" My dad was involved with firefighting for the Idaho Department of Lands, to this book has deep personal interest for me.... "

  • 3 out of 53 out of 53 out of 53 out of 53 out of 5 Yak | 12/7/2013

    " Somewhat interesting essays about covering dangerous stuff (forest fires, Kosovo), but too episodic for my taste. And the piece from Afghanistan is really dated since it covers EARLY 2001. "

  • 1 out of 51 out of 51 out of 51 out of 51 out of 5 Michael Harris | 12/5/2013

    " A find from the APL Recycled Reads. I enjoyed The Perfect Storm. Fire was a poorly written series of short stories, each of an article previously published. It was a great disappointment. "

  • 4 out of 54 out of 54 out of 54 out of 54 out of 5 Samuel | 12/4/2013

    " A collection of essays from Junger's early work. The stories are hit or miss, but mostly hit, especially the reporting on the Glen Canyon Fire. I drive through there somewhat frequently and still see some of the burnt out areas and always remember the cost of the fire in human terms. "

  • 5 out of 55 out of 55 out of 55 out of 55 out of 5 Randy Miller | 11/29/2013

    " A great collection of documentary style true short stories ranging from modern day wildfire fighting to mountain men of the 1800's to war coverage. The author packs a lot of information into his sentences. The stories tend to deal with tragedy so can be a bit depressing. "

  • 2 out of 52 out of 52 out of 52 out of 52 out of 5 Mark Terry | 11/13/2013

    " Good set of short essays, but more in his formative stages. Save it for Perfect Storm. "

  • 4 out of 54 out of 54 out of 54 out of 54 out of 5 Daniel Sadicario | 4/23/2013

    " Some stories are better than others. "

  • 3 out of 53 out of 53 out of 53 out of 53 out of 5 Danielle | 3/23/2013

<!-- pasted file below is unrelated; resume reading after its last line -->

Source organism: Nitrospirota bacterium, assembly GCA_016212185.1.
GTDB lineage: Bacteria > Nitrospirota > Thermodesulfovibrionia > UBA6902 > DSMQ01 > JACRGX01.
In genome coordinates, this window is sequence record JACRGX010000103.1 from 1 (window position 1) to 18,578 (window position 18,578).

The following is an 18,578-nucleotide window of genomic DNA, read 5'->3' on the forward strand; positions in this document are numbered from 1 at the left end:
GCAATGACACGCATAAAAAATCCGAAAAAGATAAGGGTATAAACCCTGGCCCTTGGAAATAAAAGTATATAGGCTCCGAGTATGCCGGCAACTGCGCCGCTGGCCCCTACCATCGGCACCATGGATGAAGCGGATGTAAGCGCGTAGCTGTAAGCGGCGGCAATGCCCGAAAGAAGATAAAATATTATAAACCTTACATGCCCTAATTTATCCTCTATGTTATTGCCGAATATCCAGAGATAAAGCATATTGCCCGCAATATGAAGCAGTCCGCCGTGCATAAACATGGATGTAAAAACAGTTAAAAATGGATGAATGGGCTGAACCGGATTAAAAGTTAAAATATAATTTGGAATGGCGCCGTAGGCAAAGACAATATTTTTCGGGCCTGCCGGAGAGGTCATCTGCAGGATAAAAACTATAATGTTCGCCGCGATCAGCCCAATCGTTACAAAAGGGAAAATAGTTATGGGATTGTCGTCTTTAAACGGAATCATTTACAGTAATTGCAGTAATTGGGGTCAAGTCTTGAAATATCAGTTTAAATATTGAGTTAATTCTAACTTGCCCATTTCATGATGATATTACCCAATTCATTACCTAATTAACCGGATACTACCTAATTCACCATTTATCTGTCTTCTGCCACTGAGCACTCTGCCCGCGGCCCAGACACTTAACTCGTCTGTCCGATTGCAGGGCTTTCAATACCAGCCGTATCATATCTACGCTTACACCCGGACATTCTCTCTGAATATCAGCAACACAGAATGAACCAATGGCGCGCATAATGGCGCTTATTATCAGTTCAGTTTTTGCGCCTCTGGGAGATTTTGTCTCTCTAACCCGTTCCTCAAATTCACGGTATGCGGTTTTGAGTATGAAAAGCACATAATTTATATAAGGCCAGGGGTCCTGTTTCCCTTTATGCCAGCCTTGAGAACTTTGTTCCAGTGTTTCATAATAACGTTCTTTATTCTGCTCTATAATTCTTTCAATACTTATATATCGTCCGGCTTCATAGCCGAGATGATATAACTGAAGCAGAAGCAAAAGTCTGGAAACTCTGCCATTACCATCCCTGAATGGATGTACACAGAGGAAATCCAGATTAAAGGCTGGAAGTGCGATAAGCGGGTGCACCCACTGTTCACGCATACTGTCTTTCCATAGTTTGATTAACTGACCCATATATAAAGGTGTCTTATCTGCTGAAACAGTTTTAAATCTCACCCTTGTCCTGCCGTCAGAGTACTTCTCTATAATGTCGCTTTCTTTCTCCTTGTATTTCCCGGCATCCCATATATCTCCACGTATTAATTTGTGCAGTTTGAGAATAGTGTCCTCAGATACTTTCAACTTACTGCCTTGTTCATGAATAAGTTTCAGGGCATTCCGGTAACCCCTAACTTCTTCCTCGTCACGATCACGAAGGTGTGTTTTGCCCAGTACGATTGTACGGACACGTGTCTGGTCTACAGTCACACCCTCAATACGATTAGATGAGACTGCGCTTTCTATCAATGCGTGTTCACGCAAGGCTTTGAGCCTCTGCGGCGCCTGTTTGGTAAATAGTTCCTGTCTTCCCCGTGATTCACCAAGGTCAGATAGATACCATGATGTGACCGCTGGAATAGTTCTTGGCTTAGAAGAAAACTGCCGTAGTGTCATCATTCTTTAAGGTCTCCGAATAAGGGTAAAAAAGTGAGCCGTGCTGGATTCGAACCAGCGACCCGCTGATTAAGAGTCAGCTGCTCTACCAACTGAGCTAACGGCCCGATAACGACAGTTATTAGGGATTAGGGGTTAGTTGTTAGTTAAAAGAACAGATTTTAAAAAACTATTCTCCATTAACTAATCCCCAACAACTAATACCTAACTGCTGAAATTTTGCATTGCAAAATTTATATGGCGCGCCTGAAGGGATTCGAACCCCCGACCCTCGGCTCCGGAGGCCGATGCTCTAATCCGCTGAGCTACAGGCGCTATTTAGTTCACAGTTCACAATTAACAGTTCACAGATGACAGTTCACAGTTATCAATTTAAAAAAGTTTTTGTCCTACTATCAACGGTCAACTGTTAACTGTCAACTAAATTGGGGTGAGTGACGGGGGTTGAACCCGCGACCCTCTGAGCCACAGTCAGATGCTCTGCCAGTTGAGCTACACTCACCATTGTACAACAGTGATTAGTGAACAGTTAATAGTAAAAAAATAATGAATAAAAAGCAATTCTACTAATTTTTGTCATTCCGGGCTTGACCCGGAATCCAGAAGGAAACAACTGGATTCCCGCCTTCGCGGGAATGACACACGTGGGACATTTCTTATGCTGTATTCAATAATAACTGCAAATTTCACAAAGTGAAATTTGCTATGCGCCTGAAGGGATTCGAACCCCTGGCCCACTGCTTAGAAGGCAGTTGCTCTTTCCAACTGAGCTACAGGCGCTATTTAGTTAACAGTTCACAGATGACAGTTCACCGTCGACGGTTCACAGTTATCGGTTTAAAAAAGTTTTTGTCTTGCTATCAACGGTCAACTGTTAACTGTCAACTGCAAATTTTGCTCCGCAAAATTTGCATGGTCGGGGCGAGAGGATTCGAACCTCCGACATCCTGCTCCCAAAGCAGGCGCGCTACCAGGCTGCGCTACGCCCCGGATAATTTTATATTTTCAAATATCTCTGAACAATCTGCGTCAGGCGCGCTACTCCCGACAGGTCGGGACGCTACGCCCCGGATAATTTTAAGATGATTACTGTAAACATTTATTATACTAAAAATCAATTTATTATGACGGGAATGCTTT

" Very well written and informative essays about some of the most dangerous situations on Earth. The final essay I found particularly impressive. "

  • 3 out of 53 out of 53 out of 53 out of 53 out of 5 Motorcycle | 2/8/2013

    " Pretty good. I really like Junger's writing. He's good. And the collected articles cover a series of interesting topics. Definitely worth a read. "

  • 4 out of 54 out of 54 out of 54 out of 54 out of 5 Rich | 8/2/2012

    " Very interesting reading, though the title is a bit misleading. Still, each chapter kept my interest, and I found it hard to put this book down - always a good sign! "

  • 3 out of 53 out of 53 out of 53 out of 53 out of 5 Jeff | 7/3/2012

    " This one was okay. Before becoming famous as the author of Perfect Storm, Junger was a journalist. This is a collection of his stories ranging from wildfires in the American West to war crimes in Kosovo to conflict diamonds in Africa. Each chapter was a stand alone. It's a pretty interesting read. "

  • 5 out of 55 out of 55 out of 55 out of 55 out of 5 Sean Gillen | 4/4/2012

    " This collection of short stories is worth reading. Junger is a good author, and if you're a fan of non fiction this is a good read. "

  • 3 out of 53 out of 53 out of 53 out of 53 out of 5 Martin | 12/23/2011

    " Some great accounts of life on the edge. A snack compared to the fish feast that is The Perfect Storm. "

  • 3 out of 53 out of 53 out of 53 out of 53 out of 5 J.C. | 11/23/2011

    " a collection of Junger's magazine articles. the one about the whale hunters was especially memorable. "

  • 4 out of 54 out of 54 out of 54 out of 54 out of 5 Rfisher261 | 11/23/2011

    " Had to rate it 4 stars because Junger is such as great writer. Very misleading since only the first 2 essays are about wildfires and the rest are a collection that don't necessarily go together. I didn't enjoy this as much as The Perfect Storm. I wanted more about the wildfires. "

  • 1 out of 51 out of 51 out of 51 out of 51 out of 5 Alicia Sky | 11/1/2011

    " Couldn't get through this. If you want to read Junger, then choose a more popular book like The Perfect Storm. "

  • 2 out of 52 out of 52 out of 52 out of 52 out of 5 Joshua Malenbaum | 9/13/2011